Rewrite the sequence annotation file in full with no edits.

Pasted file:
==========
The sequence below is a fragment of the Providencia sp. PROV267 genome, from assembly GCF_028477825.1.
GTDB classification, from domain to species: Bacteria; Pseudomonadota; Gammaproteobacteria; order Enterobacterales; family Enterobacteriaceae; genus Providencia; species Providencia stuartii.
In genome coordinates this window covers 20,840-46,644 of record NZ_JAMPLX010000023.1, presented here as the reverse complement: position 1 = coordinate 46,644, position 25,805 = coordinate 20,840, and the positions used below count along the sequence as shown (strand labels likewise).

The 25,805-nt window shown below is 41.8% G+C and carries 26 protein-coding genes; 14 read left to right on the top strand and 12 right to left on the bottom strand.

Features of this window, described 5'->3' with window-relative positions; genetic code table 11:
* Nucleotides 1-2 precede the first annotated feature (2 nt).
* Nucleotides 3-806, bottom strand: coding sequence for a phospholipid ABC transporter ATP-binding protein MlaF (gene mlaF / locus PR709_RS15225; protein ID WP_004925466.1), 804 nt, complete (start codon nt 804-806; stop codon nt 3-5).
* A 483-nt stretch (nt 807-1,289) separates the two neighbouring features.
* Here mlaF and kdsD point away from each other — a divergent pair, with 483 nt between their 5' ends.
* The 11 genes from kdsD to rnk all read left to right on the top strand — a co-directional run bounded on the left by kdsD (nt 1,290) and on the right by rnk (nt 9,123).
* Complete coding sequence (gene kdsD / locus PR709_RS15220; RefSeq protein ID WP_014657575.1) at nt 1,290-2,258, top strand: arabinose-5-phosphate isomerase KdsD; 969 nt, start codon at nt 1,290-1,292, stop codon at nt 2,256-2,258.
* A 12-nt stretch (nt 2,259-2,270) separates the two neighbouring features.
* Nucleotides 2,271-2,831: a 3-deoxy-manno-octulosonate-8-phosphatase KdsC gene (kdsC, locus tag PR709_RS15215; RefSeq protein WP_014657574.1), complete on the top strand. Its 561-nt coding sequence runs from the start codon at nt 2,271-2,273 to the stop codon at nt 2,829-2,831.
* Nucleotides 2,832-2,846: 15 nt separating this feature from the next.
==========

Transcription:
The sequence below is a fragment of the Providencia sp. PROV267 genome, from assembly GCF_028477825.1.
GTDB classification, from domain to species: Bacteria; Pseudomonadota; Gammaproteobacteria; order Enterobacterales; family Enterobacteriaceae; genus Providencia; species Providencia stuartii.
In genome coordinates this window covers 20,840-46,644 of record NZ_JAMPLX010000023.1, presented here as the reverse complement: position 1 = coordinate 46,644, position 25,805 = coordinate 20,840, and the positions used below count along the sequence as shown (strand labels likewise).

The 25,805-nt window shown below is 41.8% G+C and carries 26 protein-coding genes; 14 read left to right on the top strand and 12 right to left on the bottom strand.

Features of this window, described 5'->3' with window-relative positions; genetic code table 11:
* Nucleotides 1-2 precede the first annotated feature (2 nt).
* Nucleotides 3-806, bottom strand: coding sequence for a phospholipid ABC transporter ATP-binding protein MlaF (gene mlaF / locus PR709_RS15225; protein ID WP_004925466.1), 804 nt, complete (start codon nt 804-806; stop codon nt 3-5).
* A 483-nt stretch (nt 807-1,289) separates the two neighbouring features.
* Here mlaF and kdsD point away from each other — a divergent pair, with 483 nt between their 5' ends.
* The 11 genes from kdsD to rnk all read left to right on the top strand — a co-directional run bounded on the left by kdsD (nt 1,290) and on the right by rnk (nt 9,123).
* Complete coding sequence (gene kdsD / locus PR709_RS15220; RefSeq protein ID WP_014657575.1) at nt 1,290-2,258, top strand: arabinose-5-phosphate isomerase KdsD; 969 nt, start codon at nt 1,290-1,292, stop codon at nt 2,256-2,258.
* A 12-nt stretch (nt 2,259-2,270) separates the two neighbouring features.
* Nucleotides 2,271-2,831: a 3-deoxy-manno-octulosonate-8-phosphatase KdsC gene (kdsC, locus tag PR709_RS15215; RefSeq protein WP_014657574.1), complete on the top strand. Its 561-nt coding sequence runs from the start codon at nt 2,271-2,273 to the stop codon at nt 2,829-2,831.
* Nucleotides 2,832-2,846: 15 nt separating this feature from the next.